Perceptions: Judgment call
Last week, we watched the Sutter High School girls’ basketball team take on Wheatland. The game came down to the final seconds and the girls played their hearts out. It was exhilarating to watch. But what fascinated me most was the referees.
It was not that they never missed a call (as the fans were quick to point out) but that they were so decisive. If you put a whistle around my neck, I would never blow it.
My wife and I once made the mistake of asking our daughter to pick a candy bar. We pointed to the vast selection and said, “You may have any of these you choose!” What she heard was, “See all these delicious candy bars? You must reject all but one.”
She walked up and down the row with her little brow furrowed, deep in thought. We waited. We counted to 10. We counted to 20. We threatened to walk away. Finally, she extended a wavering hand and made her choice. The second her little fingers wrapped around her candy bar she looked at all the others and burst into tears.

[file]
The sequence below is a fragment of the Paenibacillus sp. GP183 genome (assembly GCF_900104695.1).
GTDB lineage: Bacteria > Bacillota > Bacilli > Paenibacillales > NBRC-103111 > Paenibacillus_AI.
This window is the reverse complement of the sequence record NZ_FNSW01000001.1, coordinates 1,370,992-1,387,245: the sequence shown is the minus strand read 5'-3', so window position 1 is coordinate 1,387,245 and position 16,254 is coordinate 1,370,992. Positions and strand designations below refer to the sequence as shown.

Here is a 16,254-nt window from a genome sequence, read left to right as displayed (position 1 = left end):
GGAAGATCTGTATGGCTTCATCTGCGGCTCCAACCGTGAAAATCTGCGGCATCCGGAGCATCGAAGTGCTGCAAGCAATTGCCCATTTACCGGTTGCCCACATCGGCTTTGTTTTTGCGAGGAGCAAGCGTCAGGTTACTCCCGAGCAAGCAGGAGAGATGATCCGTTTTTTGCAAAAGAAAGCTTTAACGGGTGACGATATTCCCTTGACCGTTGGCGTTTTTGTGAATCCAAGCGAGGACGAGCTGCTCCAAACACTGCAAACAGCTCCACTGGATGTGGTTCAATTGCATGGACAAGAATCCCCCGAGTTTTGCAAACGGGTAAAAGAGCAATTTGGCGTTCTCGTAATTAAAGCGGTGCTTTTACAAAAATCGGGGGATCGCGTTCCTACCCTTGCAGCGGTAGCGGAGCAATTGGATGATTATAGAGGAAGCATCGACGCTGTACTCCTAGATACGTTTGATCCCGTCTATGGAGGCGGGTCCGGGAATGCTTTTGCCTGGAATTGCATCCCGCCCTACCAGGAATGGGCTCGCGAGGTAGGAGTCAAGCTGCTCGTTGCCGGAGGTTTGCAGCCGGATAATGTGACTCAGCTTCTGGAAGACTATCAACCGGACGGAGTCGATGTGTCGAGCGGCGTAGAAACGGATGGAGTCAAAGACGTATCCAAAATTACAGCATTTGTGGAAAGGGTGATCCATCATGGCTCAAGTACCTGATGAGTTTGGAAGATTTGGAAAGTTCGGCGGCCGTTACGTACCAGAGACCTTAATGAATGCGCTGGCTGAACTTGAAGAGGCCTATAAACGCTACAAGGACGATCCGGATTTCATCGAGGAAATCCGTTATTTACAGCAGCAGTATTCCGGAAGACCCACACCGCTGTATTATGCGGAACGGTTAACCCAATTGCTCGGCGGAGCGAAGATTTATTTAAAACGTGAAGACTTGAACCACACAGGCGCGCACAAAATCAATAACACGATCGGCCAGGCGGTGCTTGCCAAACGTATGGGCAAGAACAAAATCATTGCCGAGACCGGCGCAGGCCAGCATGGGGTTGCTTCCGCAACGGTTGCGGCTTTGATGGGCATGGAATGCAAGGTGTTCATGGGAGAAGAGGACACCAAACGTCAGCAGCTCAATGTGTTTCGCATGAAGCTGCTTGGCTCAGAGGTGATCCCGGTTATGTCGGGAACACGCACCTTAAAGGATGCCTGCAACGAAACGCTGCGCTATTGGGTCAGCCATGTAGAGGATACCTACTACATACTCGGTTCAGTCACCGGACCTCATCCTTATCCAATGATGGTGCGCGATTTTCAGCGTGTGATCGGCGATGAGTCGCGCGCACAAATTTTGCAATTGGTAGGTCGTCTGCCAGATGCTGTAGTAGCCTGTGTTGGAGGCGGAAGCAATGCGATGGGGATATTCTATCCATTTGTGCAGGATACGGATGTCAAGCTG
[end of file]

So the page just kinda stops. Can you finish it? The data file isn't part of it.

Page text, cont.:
Every choice of something is a rejection of everything else. It is easy to be paralyzed by this. It does not help that life takes place in real time with no slow-motion reviews. Blown calls are inevitable. And, of course, there are always plenty of people in the stands to point it out when you make a bad call.
My grandmother used to say, “Make your decision and don’t look back.” The older I get the wiser this sounds. I am still more like a kid choosing a candy bar than a referee, but I have concluded that pitching my tent at the fork in the road is a cowardly way to live – or should I say a cowardly way to not live. We must make our decisions and not look back.